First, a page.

Don van Meyel

Contact information

Email: don.vanmeyel [at]
Tel.: 514-934-1934 ext. 42995

Academic affiliations

Professor | Neurology & Neurosurgery, Medicine (Dept. & Faculty)
Scientist | Research Institute of the McGill University Health Centre
Associate Member | Dept. of Biology




We encourage applications from motivated post-docs and students who are interested in our research.  


We study neurons and glial cells, two major cell types in the brain. Interactions between them are vital for the central nervous system (CNS) to develop and function properly. In addition, signaling between neurons requires formation of complex intercellular connections through the patterned development of axons and dendrites. Research themes in my lab currently focus on molecular and cellular mechanisms controlling 1) differentiation of glial cells during development, 2) dendrite morphogenesis, and 3) movement and bioavailability of ions and neuroactive chemical messengers in the brain. We study how these mechanisms influence motor and sensory behaviours and sleep-wake cycles. Improved understanding of these mechanisms can determine how perturbations of these processes contribute to certain neurological diseases, and can be used to promote repair in the injured or diseased CNS. To explore these issues, we primarily use the advanced genetics and molecular tools available for the fruit fly, Drosophila melanogaster. Drosophila has been well-studied and many functional, morphological and molecular features of neurons and glia are well conserved between mammals and insects.

Adult female fruit fly, Drosophila melanogaster

For example, glutamate is an important neurotransmitter in humans as well as in fruit flies, and tight control of extracellular glutamate levels is crucial to avoid glutamate over-excitation, toxicity and neural cell death. Most extracellular glutamate is safely moved into glial cells by excitatory amino acid transporters (EAATs). Expression of EAATs is dysregulated in epilepsy, EAAT mutant mice exhibit spontaneous seizures, and humans with mutations in the EAAT known as SLC1A3/GLAST suffer seizures in addition to episodic ataxia and hemiplegic migraine. Despite this importance for CNS pathologies, the mechanisms of EAAT regulation and pathogenesis are poorly understood. Drosophila is an advanced genetic model with a single high-affinity glutamate transporter termed Eaat1, and we are using genetic approaches in fruit flies to explore the pathologic consequences of EAAT dysfunction, and to identify factors that regulate EAATs and influence over-excitement by glutamate in vivo.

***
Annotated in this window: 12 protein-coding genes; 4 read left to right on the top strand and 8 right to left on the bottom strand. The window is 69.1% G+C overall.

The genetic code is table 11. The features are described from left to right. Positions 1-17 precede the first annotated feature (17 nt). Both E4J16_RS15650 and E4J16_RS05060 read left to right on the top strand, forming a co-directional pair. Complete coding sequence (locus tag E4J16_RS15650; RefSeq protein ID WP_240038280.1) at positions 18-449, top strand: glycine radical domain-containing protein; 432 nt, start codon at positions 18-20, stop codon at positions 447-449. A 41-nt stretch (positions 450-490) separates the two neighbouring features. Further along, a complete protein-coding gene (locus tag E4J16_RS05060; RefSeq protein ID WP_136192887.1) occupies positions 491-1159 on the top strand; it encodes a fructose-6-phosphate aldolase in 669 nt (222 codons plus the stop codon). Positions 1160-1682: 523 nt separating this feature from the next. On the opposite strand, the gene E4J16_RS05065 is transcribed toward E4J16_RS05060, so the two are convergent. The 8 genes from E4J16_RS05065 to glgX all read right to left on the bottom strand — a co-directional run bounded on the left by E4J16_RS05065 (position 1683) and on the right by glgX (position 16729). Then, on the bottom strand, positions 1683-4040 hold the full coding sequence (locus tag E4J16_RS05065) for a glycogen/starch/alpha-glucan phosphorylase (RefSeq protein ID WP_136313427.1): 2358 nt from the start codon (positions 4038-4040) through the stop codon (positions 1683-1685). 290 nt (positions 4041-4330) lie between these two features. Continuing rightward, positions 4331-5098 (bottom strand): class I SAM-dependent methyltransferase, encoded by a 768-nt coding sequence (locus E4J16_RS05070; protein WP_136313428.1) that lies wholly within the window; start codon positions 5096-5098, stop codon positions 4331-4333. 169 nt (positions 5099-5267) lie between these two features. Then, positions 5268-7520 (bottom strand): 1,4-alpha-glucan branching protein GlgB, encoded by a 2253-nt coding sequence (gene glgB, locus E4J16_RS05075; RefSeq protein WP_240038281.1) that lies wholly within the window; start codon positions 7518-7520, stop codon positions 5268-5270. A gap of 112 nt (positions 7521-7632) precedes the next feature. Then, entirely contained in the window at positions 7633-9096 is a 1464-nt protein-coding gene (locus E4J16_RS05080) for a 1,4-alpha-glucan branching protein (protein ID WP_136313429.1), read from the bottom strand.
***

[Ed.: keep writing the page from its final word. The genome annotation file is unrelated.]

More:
In another example of our research, we study dendrites, the specialized tree-like structures that allow neurons to receive sensory and synaptic input within the nervous system. Diseases associated with mental retardation, including Down Syndrome, Rett Syndrome and Fragile-X Syndrome among others, are often associated with the disruption of the normal architecture of neuronal dendrites. This may result from altered dendrite development, and the goal of our research is to uncover novel cellular and molecular mechanisms that underlie the tree-like patterns of growth, branching and targeting of dendrites. Dendrites in Drosophila are remarkably similar to dendrites in humans, displaying many of the same molecular and functional properties. In ongoing research, we are studying how factors that control the underlying molecular “skeleton” of dendrites and the delivery of other essential building materials affect specific aspects of the growth and branching of dendritic trees. 

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